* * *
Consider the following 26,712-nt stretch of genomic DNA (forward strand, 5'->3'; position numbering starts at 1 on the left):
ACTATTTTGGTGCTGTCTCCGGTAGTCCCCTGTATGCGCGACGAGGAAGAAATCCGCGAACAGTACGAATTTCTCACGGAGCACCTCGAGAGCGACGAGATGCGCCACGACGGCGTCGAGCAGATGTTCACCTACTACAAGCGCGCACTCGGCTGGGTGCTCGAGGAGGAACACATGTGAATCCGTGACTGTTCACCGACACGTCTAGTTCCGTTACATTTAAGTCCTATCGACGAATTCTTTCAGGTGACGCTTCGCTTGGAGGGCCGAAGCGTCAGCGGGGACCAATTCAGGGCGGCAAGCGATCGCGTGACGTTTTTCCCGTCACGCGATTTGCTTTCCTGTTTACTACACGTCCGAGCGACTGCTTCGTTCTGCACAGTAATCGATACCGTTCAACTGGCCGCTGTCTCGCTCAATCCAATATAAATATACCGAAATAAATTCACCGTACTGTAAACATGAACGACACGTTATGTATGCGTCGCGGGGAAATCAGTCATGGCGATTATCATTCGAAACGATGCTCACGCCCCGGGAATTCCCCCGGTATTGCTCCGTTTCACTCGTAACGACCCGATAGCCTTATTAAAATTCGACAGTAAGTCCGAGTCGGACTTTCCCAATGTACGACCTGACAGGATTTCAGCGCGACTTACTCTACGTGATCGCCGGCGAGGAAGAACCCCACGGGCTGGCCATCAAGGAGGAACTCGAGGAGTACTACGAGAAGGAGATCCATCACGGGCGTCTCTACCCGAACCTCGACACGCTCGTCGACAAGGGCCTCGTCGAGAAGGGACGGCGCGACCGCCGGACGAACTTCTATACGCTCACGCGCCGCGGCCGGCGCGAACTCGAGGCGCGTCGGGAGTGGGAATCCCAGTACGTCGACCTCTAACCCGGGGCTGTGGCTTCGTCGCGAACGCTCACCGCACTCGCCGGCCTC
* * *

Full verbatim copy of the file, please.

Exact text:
Consider the following 26,712-nt stretch of genomic DNA (forward strand, 5'->3'; position numbering starts at 1 on the left):
ACTATTTTGGTGCTGTCTCCGGTAGTCCCCTGTATGCGCGACGAGGAAGAAATCCGCGAACAGTACGAATTTCTCACGGAGCACCTCGAGAGCGACGAGATGCGCCACGACGGCGTCGAGCAGATGTTCACCTACTACAAGCGCGCACTCGGCTGGGTGCTCGAGGAGGAACACATGTGAATCCGTGACTGTTCACCGACACGTCTAGTTCCGTTACATTTAAGTCCTATCGACGAATTCTTTCAGGTGACGCTTCGCTTGGAGGGCCGAAGCGTCAGCGGGGACCAATTCAGGGCGGCAAGCGATCGCGTGACGTTTTTCCCGTCACGCGATTTGCTTTCCTGTTTACTACACGTCCGAGCGACTGCTTCGTTCTGCACAGTAATCGATACCGTTCAACTGGCCGCTGTCTCGCTCAATCCAATATAAATATACCGAAATAAATTCACCGTACTGTAAACATGAACGACACGTTATGTATGCGTCGCGGGGAAATCAGTCATGGCGATTATCATTCGAAACGATGCTCACGCCCCGGGAATTCCCCCGGTATTGCTCCGTTTCACTCGTAACGACCCGATAGCCTTATTAAAATTCGACAGTAAGTCCGAGTCGGACTTTCCCAATGTACGACCTGACAGGATTTCAGCGCGACTTACTCTACGTGATCGCCGGCGAGGAAGAACCCCACGGGCTGGCCATCAAGGAGGAACTCGAGGAGTACTACGAGAAGGAGATCCATCACGGGCGTCTCTACCCGAACCTCGACACGCTCGTCGACAAGGGCCTCGTCGAGAAGGGACGGCGCGACCGCCGGACGAACTTCTATACGCTCACGCGCCGCGGCCGGCGCGAACTCGAGGCGCGTCGGGAGTGGGAATCCCAGTACGTCGACCTCTAACCCGGGGCTGTGGCTTCGTCGCGAACGCTCACCGCACTCGCCGGCCTC